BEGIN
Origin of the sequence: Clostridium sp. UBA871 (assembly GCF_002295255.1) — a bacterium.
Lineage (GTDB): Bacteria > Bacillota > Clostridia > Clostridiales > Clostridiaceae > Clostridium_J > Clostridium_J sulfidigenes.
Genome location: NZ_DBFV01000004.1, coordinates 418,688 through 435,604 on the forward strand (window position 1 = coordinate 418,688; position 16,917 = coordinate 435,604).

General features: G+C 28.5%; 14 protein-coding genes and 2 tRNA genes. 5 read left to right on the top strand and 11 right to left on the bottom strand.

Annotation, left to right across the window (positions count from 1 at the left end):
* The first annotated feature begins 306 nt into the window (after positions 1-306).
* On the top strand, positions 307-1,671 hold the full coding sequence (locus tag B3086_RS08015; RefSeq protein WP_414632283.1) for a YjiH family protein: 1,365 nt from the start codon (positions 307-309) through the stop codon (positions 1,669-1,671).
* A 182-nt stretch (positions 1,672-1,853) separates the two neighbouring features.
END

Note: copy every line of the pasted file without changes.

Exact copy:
Origin of the sequence: Clostridium sp. UBA871 (assembly GCF_002295255.1) — a bacterium.
Lineage (GTDB): Bacteria > Bacillota > Clostridia > Clostridiales > Clostridiaceae > Clostridium_J > Clostridium_J sulfidigenes.
Genome location: NZ_DBFV01000004.1, coordinates 418,688 through 435,604 on the forward strand (window position 1 = coordinate 418,688; position 16,917 = coordinate 435,604).

General features: G+C 28.5%; 14 protein-coding genes and 2 tRNA genes. 5 read left to right on the top strand and 11 right to left on the bottom strand.

Annotation, left to right across the window (positions count from 1 at the left end):
* The first annotated feature begins 306 nt into the window (after positions 1-306).
* On the top strand, positions 307-1,671 hold the full coding sequence (locus tag B3086_RS08015; RefSeq protein WP_414632283.1) for a YjiH family protein: 1,365 nt from the start codon (positions 307-309) through the stop codon (positions 1,669-1,671).
* A 182-nt stretch (positions 1,672-1,853) separates the two neighbouring features.